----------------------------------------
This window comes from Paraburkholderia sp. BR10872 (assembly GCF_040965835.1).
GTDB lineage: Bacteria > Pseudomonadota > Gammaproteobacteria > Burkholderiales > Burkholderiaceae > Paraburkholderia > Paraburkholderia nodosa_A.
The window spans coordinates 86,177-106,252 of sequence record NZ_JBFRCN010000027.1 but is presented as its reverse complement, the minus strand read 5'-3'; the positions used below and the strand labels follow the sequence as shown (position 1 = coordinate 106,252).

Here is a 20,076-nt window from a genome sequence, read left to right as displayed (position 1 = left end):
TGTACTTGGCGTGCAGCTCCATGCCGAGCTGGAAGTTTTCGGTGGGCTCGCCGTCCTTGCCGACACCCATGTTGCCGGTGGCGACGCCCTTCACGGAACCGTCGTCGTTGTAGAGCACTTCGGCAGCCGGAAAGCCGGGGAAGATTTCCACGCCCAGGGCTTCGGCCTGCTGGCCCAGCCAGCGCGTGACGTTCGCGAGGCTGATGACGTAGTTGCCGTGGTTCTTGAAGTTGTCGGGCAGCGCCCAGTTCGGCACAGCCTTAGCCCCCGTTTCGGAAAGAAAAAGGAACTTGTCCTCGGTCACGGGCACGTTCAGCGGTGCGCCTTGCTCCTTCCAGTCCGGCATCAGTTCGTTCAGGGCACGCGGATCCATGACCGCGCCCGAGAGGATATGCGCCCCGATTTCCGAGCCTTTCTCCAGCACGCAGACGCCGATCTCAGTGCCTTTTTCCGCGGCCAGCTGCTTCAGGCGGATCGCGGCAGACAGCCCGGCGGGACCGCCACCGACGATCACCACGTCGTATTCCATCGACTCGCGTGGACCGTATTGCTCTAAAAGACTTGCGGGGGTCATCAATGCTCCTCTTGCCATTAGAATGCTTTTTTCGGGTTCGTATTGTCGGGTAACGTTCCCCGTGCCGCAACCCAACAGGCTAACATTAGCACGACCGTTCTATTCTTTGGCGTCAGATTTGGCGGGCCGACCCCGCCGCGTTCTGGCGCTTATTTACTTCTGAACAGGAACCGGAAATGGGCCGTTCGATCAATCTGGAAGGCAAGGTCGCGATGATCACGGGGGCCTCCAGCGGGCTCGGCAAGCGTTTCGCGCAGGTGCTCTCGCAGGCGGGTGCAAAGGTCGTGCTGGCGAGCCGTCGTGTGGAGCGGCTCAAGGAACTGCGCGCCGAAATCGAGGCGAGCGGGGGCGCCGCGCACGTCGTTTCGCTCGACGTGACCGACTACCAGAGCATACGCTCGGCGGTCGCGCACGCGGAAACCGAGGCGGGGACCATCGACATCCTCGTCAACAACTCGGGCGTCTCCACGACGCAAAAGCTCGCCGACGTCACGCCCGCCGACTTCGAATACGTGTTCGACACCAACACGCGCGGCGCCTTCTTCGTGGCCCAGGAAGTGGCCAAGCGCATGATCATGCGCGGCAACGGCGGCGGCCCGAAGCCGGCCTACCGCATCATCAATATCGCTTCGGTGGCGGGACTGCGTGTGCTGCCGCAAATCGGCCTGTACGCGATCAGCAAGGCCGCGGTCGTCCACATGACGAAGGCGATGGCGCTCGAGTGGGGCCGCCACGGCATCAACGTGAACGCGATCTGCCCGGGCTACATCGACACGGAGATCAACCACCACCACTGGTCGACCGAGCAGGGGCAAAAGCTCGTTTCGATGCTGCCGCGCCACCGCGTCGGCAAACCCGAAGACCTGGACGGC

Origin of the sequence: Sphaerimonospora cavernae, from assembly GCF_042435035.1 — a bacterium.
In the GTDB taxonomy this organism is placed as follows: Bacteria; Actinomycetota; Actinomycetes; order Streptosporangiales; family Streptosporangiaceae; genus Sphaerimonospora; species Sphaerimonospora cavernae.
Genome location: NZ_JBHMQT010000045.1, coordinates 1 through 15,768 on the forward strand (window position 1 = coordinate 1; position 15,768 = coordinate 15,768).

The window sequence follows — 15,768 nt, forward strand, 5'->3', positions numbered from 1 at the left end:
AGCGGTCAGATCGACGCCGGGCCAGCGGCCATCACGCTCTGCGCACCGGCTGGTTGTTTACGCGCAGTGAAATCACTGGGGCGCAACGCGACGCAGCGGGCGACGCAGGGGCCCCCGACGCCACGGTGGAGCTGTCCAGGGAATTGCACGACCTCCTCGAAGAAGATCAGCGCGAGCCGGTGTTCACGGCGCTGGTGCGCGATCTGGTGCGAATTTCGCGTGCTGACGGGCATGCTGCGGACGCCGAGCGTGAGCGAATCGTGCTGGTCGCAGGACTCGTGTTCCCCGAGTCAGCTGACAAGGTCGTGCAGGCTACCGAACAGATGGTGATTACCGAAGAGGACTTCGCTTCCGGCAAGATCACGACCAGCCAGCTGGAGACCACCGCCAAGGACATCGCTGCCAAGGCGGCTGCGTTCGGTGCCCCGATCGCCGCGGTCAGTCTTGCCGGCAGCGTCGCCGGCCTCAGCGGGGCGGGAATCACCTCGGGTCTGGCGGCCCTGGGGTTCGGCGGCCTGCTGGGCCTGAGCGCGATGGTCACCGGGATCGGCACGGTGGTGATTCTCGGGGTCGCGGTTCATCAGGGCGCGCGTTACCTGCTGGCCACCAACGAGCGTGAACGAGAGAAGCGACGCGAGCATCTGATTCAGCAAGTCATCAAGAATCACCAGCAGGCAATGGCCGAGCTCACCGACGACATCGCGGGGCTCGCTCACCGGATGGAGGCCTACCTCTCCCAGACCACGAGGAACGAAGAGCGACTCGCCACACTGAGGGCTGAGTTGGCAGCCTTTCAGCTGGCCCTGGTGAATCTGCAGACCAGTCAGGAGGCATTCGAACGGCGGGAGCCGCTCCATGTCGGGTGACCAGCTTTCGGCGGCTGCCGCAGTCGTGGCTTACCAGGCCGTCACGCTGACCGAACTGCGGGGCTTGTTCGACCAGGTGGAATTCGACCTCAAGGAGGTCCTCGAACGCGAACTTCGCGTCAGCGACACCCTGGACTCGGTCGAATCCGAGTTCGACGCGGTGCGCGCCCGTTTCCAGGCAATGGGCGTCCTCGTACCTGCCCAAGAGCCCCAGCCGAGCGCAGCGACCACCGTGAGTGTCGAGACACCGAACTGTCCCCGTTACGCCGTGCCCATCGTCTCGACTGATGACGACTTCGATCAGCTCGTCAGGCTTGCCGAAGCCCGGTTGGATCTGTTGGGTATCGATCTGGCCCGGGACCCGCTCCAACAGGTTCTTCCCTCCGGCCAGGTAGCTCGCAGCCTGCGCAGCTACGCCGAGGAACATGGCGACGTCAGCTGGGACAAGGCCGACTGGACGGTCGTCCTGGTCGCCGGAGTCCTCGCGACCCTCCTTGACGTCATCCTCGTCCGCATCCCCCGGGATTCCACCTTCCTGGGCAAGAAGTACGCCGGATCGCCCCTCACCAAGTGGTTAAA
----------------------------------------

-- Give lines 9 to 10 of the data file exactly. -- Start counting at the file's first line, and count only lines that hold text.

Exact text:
The window sequence follows — 15,768 nt, forward strand, 5'->3', positions numbered from 1 at the left end:
AGCGGTCAGATCGACGCCGGGCCAGCGGCCATCACGCTCTGCGCACCGGCTGGTTGTTTACGCGCAGTGAAATCACTGGGGCGCAACGCGACGCAGCGGGCGACGCAGGGGCCCCCGACGCCACGGTGGAGCTGTCCAGGGAATTGCACGACCTCCTCGAAGAAGATCAGCGCGAGCCGGTGTTCACGGCGCTGGTGCGCGATCTGGTGCGAATTTCGCGTGCTGACGGGCATGCTGCGGACGCCGAGCGTGAGCGAATCGTGCTGGTCGCAGGACTCGTGTTCCCCGAGTCAGCTGACAAGGTCGTGCAGGCTACCGAACAGATGGTGATTACCGAAGAGGACTTCGCTTCCGGCAAGATCACGACCAGCCAGCTGGAGACCACCGCCAAGGACATCGCTGCCAAGGCGGCTGCGTTCGGTGCCCCGATCGCCGCGGTCAGTCTTGCCGGCAGCGTCGCCGGCCTCAGCGGGGCGGGAATCACCTCGGGTCTGGCGGCCCTGGGGTTCGGCGGCCTGCTGGGCCTGAGCGCGATGGTCACCGGGATCGGCACGGTGGTGATTCTCGGGGTCGCGGTTCATCAGGGCGCGCGTTACCTGCTGGCCACCAACGAGCGTGAACGAGAGAAGCGACGCGAGCATCTGATTCAGCAAGTCATCAAGAATCACCAGCAGGCAATGGCCGAGCTCACCGACGACATCGCGGGGCTCGCTCACCGGATGGAGGCCTACCTCTCCCAGACCACGAGGAACGAAGAGCGACTCGCCACACTGAGGGCTGAGTTGGCAGCCTTTCAGCTGGCCCTGGTGAATCTGCAGACCAGTCAGGAGGCATTCGAACGGCGGGAGCCGCTCCATGTCGGGTGACCAGCTTTCGGCGGCTGCCGCAGTCGTGGCTTACCAGGCCGTCACGCTGACCGAACTGCGGGGCTTGTTCGACCAGGTGGAATTCGACCTCAAGGAGGTCCTCGAACGCGAACTTCGCGTCAGCGACACCCTGGACTCGGTCGAATCCGAGTTCGACGCGGTGCGCGCCCGTTTCCAGGCAATGGGCGTCCTCGTACCTGCCCAAGAGCCCCAGCCGAGCGCAGCGACCACCGTGAGTGTCGAGACACCGAACTGTCCCCGTTACGCCGTGCCCATCGTCTCGACTGATGACGACTTCGATCAGCTCGTCAGGCTTGCCGAAGCCCGGTTGGATCTGTTGGGTATCGATCTGGCCCGGGACCCGCTCCAACAGGTTCTTCCCTCCGGCCAGGTAGCTCGCAGCCTGCGCAGCTACGCCGAGGAACATGGCGACGTCAGCTGGGACAAGGCCGACTGGACGGTCGTCCTGGTCGCCGGAGTCCTCGCGACCCTCCTTGACGTCATCCTCGTCCGCATCCCCCGGGATTCCACCTTCCTGGGCAAGAAGTACGCCGGATCGCCCCTCACCAAGTGGTTAAA